President Bush urged support for the $100 billion economic stimulus package assembled by House Republicans but recognizes that he'll have to compromise with Democrats on a final plan, White House press secretary Ari Fleischer said. The plan approved by the House Ways and Means Committee is heavy on business tax cuts opposed by Democrats and exceeds the $60 billion to $75 billion Bush requested. It also would provide a new round of rebate checks for lower-income workers. The House is expected to take up the measure tomorrow.
The Federal Aviation Administration was to begin reviewing records at every US airport to ensure security screeners received proper background checks before they were hired. They'll start with Boston, Newark, N.J., and Washington's Dulles, where planes used in the Sept. 11 terrorist attacks took off.
Industrial activity plummeted in September, the 12th straight month of decline, as the attacks dealt a new blow to the manufacturing sector. The last time the US experienced 12 consecutive declines in industrial output was from November 1944 through October 1945. Output at factories, utilities, and mines fell 1 percent last month, the worst showing since June, the Federal Reserve reported.
Authorities closed an entire wing of a Senate office building in Washington and were testing or treating hundreds of people for possible exposure to anthrax after receiving confirmation that the bacterium was in mail opened in Majority Leader Tom Daschle's office. The closure in the Hart building involves offices of 11 senators. Police said the only "positive" identification of anthrax spores had come on the mail itself. Mail delivery has been suspended in the Capitol complex.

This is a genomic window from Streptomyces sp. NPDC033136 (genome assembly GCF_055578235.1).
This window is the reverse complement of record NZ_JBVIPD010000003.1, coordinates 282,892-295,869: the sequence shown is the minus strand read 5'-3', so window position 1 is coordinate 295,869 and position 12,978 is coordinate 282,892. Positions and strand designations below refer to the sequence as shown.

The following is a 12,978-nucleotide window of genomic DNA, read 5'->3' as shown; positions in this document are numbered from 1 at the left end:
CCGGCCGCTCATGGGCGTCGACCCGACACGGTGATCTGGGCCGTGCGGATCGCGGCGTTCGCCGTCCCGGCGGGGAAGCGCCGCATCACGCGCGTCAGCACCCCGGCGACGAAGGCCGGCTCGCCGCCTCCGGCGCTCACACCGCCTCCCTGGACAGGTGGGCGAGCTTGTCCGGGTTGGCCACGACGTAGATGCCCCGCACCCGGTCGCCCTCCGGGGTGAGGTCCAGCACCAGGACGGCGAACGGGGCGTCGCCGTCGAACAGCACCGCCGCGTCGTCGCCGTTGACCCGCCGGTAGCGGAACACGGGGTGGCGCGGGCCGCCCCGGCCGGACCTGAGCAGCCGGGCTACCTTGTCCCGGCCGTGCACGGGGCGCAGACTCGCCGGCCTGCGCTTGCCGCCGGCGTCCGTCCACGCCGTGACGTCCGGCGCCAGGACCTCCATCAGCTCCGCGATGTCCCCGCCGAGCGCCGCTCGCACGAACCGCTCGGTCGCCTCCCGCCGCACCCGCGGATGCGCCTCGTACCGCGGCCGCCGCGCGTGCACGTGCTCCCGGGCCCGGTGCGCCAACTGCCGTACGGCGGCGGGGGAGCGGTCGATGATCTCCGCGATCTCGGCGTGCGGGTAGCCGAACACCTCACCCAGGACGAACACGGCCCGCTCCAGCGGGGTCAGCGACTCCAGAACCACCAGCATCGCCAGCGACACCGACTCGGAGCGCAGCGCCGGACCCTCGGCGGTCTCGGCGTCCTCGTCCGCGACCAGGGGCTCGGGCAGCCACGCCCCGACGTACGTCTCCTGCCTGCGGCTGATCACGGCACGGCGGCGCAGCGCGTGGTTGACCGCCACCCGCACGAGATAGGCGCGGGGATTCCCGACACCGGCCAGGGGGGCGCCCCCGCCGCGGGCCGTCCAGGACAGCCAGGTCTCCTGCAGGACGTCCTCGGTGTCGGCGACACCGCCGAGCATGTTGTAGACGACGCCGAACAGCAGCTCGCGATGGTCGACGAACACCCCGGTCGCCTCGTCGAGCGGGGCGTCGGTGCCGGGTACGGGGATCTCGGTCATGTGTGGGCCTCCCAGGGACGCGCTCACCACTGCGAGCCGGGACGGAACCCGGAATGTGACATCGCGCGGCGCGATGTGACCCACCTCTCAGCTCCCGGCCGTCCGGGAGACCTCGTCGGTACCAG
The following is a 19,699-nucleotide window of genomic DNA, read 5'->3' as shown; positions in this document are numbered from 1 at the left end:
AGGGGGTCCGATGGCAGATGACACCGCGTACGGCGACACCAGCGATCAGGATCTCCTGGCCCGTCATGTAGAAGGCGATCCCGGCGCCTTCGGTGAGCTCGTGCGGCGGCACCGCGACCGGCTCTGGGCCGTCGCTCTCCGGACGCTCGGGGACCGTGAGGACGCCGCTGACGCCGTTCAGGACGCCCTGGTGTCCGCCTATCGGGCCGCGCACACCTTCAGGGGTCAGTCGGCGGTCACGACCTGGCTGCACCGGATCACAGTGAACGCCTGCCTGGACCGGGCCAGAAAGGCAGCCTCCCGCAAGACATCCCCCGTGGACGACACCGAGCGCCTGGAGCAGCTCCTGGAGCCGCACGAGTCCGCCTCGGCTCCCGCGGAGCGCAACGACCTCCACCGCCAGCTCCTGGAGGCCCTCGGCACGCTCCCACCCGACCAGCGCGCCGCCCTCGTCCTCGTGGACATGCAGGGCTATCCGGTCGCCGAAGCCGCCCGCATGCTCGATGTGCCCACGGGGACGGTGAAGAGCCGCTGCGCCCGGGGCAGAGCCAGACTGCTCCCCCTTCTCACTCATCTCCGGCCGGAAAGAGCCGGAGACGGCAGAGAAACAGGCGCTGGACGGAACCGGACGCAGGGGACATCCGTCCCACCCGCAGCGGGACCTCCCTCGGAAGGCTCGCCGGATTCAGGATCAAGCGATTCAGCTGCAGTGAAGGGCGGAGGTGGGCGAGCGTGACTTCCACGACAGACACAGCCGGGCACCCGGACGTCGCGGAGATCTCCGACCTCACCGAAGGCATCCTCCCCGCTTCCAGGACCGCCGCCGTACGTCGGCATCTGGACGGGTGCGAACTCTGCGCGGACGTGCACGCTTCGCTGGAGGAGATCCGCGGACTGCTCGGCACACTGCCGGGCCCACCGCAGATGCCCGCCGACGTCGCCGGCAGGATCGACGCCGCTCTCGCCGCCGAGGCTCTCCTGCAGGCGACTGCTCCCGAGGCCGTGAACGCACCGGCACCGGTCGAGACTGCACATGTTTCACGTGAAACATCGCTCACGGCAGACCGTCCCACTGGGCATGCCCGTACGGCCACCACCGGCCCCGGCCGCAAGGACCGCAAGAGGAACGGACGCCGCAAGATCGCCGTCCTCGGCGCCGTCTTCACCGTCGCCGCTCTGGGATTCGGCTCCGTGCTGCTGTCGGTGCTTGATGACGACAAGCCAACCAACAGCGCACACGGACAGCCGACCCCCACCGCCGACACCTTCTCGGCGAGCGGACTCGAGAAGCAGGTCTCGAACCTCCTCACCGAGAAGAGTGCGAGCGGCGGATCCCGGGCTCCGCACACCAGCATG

No new traces of anthrax bacteria were found after New York health authorities searched all major media companies based there, Mayor Rudolph Giuliani (R) said. Giuliani ordered the searches after an infant son of an ABC News producer became the latest person found to have anthrax. The child is expected to recover. At least 13 people have been exposed to anthrax in letters arriving at offices in New York, Washington, and Reno, Nev. Below, Giuliani opens mail in New York's municipal building to ease public fears.
The Bush administration lost a court battle to block testimony against Iran by ex-US hostages who said they should receive compensation because they were "America's first victims of terrorism." With Iran condemning the Sept. 11 terrorist attacks, government lawyers had asked for dismissal of a lawsuit by the ex-hostages held captive for 444 days in 1979-80 when Iranians overran the US Embassy in Tehran.